Transition metal compounds are paramagnetic when they have one or more unpaired d electrons.[19] In octahedral complexes with between four and seven d electrons both high spin and low spin states are possible. Tetrahedral transition metal complexes such as [FeCl
4
]2−
are high spin because the crystal field splitting is small so that the energy to be gained by virtue of the electrons being in lower energy orbitals is always less than the energy needed to pair up the spins. Some compounds are diamagnetic. These include octahedral, low-spin, d6 and square-planar d8 complexes. In these cases, crystal field splitting is such that all the electrons are paired up.

Ferromagnetism occurs when individual atoms are paramagnetic and the spin vectors are aligned parallel to each other in a crystalline material. Metallic iron and the alloy alnico are examples of ferromagnetic materials involving transition metals. Anti-ferromagnetism is another example of a magnetic property arising from a particular alignment of individual spins in the solid state.

Catalytic properties[edit]

The transition metals and their compounds are known for their homogeneous and heterogeneous catalytic activity. This activity is ascribed to their ability to adopt multiple oxidation states and to form complexes. Vanadium(V) oxide (in the contact process), finely divided iron (in the Haber process), and nickel (in catalytic hydrogenation) are some of the examples. Catalysts at a solid surface (nanomaterial-based catalysts) involve the formation of bonds between reactant molecules and atoms of the surface of the catalyst (first row transition metals utilize 3d and 4s electrons for bonding). This has the effect of increasing the concentration of the reactants at the catalyst surface and also weakening of the bonds in the reacting molecules (the activation energy is lowered). Also because the transition metal ions can change their oxidation states, they become more effective as catalysts.

Other properties[edit]

As implied by the name, all transition metals are metals and conductors of electricity.

In general, transition metals possess a high density and high melting points and boiling points. These properties are due to metallic bonding by delocalized d electrons, leading to cohesion which increases with the number of shared electrons. However the group 12 metals have much lower melting and boiling points since their full d subshells prevent d–d bonding. Mercury has a melting point of −38.83 °C (−37.89 °F) and is a liquid at room temperature.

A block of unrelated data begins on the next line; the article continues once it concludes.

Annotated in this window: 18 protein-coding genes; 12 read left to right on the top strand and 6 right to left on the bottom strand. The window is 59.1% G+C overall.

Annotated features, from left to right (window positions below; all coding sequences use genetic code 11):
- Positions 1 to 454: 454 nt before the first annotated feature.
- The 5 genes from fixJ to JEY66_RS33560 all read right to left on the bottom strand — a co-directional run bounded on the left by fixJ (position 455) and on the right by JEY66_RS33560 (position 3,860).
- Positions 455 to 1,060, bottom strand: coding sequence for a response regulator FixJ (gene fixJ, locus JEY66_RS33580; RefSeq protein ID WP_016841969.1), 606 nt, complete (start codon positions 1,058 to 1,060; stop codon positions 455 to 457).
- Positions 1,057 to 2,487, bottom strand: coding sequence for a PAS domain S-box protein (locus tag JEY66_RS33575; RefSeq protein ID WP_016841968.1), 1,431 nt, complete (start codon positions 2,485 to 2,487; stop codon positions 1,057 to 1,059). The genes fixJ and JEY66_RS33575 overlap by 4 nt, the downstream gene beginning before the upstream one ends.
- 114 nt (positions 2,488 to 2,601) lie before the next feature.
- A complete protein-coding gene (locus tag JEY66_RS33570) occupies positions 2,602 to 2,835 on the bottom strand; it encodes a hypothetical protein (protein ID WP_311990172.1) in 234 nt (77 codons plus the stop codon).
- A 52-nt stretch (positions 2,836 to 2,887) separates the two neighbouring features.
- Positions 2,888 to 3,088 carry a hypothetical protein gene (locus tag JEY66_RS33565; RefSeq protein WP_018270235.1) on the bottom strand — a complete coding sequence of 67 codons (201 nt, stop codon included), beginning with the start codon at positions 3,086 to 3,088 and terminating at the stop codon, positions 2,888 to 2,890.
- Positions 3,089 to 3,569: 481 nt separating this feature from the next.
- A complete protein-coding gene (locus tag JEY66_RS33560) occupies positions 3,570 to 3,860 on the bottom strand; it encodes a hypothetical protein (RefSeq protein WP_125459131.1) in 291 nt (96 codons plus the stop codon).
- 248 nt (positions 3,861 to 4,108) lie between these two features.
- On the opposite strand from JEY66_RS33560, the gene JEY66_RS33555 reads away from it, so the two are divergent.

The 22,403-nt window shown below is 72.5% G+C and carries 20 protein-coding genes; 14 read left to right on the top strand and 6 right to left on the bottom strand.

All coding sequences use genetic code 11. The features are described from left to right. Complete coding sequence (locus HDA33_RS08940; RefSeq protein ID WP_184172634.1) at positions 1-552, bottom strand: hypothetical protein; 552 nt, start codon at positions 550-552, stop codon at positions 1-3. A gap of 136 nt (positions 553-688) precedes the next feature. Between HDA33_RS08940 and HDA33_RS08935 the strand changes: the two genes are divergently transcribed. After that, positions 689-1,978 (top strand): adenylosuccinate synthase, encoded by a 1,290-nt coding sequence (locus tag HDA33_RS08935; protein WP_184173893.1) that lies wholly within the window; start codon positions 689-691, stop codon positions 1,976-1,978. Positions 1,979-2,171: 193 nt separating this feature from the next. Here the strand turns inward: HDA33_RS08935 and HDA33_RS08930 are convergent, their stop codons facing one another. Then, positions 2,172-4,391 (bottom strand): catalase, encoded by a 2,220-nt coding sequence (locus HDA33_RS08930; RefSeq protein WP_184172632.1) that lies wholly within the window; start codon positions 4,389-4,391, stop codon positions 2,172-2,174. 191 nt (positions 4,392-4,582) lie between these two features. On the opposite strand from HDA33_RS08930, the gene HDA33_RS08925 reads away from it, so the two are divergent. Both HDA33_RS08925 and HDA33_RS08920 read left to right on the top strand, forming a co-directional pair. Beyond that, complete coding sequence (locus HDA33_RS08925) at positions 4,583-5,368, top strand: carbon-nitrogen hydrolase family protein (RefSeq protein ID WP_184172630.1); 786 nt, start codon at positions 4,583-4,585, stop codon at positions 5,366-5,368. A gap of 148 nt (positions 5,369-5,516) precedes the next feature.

Many transition metals can be bound to a variety of ligands.[20]

See also[edit]

References[edit]

  1. ^ IUPAC, Compendium of Chemical Terminology, 2nd ed. (the "Gold Book") (1997). Online corrected version:  (2006–) "transition element".
  2. ^ R.H. Petrucci, W.S. Harwood and F.G. Herring “General Chemistry” (8th ed, Prentice-Hall 2002), p.341-2
  3. ^ C.E. Housecroft and A.G. Sharpe “Inorganic Chemistry” (2nd ed, Pearson Prentice-Hall 2005), p.20-21
  4. ^ a b c Jensen, William B. (2003). "The Place of Zinc, Cadmium, and Mercury in the Periodic Table". Journal of Chemical Education 80 (8): 952–961. Bibcode:2003JChEd..80..952J. doi:10.1021/ed080p952. 
  5. ^ Bury, C. R. (1921). "Langmuir's theory of the arrangement of electrons in atoms and molecules". J. Amer. Chem. Soc. 43 (7): 1602–1609. doi:10.1021/ja01440a023. 
  6. ^ Petrucci, R. H. et al. (2002), “General Chemistry”, 8th edn, Prentice-Hall, pp. 49–50, 951
  7. ^ Miessler, G. L. and Tarr, D. A. (1999) “Inorganic Chemistry”, 2nd edn, Prentice-Hall, p. 16
  8. ^ Greenwood, Norman N.; Earnshaw, Alan (1997). Chemistry of the Elements (2nd ed.). Butterworth-Heinemann. ISBN 0080379419. 
  9. ^ Cotton, F.A. and Wilkinson, G. (1988) “Inorganic Chemistry”, 5th edn, Wiley , pp. 626–7
  10. ^ Housecroft, C. E. and Sharpe, A. G. (2005) “Inorganic Chemistry”, 2nd edn, Pearson Prentice-Hall, p. 741
  11. ^ Scerri,E.R. (2011), "A Very Short Introduction to the Periodic Table, Oxford University Press.
  12. ^ Cotton, F. Albert; Wilkinson, G.; Murillo, C. A. (1999). Advanced Inorganic Chemistry (6th ed.). New York: Wiley, ISBN 0471199575.
  13. ^ Wang, Xuefang; Andrews, Lester; Riedel, Sebastian; Kaupp, Martin (2007). "Mercury Is a Transition Metal: The First Experimental Evidence for HgF4". Angew. Chem. Int. Ed. 46 (44): 8371–8375. doi:10.1002/anie.200703710. PMID 17899620. 
  14. ^ Jensen, William B. (2008). "Is Mercury Now a Transition Element?". J. Chem. Educ. 85 (9): 1182–1183. Bibcode:2008JChEd..85.1182J. doi:10.1021/ed085p1182. 
  15. ^ This table follows the proposal of Scerri (see above) and considers Lu rather than La to be a transition metal in the 5d series. As noted in the section on Classification, not all chemists agree.
  16. ^ Matsumoto, Paul S (2005). "Trends in Ionization Energy of Transition-Metal Elements". Journal of Chemical Education 82 (11): 1660. Bibcode:2005JChEd..82.1660M. doi:10.1021/ed082p1660. 
  17. ^ Orgel, L.E. (1966). An Introduction to Transition-Metal Chemistry, Ligand field theory (2nd. ed.). London: Methuen. 
  18. ^ Greenwood, Norman N.; Earnshaw, Alan (1997). Chemistry of the Elements (2nd ed.). Butterworth-Heinemann. ISBN 0080379419.  p. 240
  19. ^ Figgis, B.N.; Lewis, J. (1960). Lewis, J.; Wilkins, R.G., eds. The Magnetochemistry of Complex Compounds. Modern Coordination Chemistry. New York: Wiley Interscience. pp. 400–454. 
  20. ^ Hogan, C. Michael (2010). "Heavy metal" in Encyclopedia of Earth. National Council for Science and the Environment. E. Monosson and C. Cleveland (eds.) Washington DC.